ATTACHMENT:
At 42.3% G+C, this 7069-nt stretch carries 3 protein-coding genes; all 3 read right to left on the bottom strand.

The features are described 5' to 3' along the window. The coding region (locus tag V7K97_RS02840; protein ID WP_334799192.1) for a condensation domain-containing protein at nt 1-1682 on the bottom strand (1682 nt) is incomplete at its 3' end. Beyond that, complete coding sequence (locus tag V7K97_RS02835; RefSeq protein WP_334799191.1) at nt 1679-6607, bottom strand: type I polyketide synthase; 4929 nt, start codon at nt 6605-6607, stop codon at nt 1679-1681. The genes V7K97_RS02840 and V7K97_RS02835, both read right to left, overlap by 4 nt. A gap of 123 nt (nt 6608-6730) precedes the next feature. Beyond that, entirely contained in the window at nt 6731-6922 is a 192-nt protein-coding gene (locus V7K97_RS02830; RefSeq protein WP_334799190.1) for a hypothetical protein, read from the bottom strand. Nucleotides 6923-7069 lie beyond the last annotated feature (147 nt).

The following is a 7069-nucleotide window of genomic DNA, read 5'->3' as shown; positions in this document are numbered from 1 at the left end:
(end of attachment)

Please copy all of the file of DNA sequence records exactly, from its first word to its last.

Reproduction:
At 42.3% G+C, this 7069-nt stretch carries 3 protein-coding genes; all 3 read right to left on the bottom strand.

The features are described 5' to 3' along the window. The coding region (locus tag V7K97_RS02840; protein ID WP_334799192.1) for a condensation domain-containing protein at nt 1-1682 on the bottom strand (1682 nt) is incomplete at its 3' end. Beyond that, complete coding sequence (locus tag V7K97_RS02835; RefSeq protein WP_334799191.1) at nt 1679-6607, bottom strand: type I polyketide synthase; 4929 nt, start codon at nt 6605-6607, stop codon at nt 1679-1681. The genes V7K97_RS02840 and V7K97_RS02835, both read right to left, overlap by 4 nt. A gap of 123 nt (nt 6608-6730) precedes the next feature. Beyond that, entirely contained in the window at nt 6731-6922 is a 192-nt protein-coding gene (locus V7K97_RS02830; RefSeq protein WP_334799190.1) for a hypothetical protein, read from the bottom strand. Nucleotides 6923-7069 lie beyond the last annotated feature (147 nt).

The following is a 7069-nucleotide window of genomic DNA, read 5'->3' as shown; positions in this document are numbered from 1 at the left end: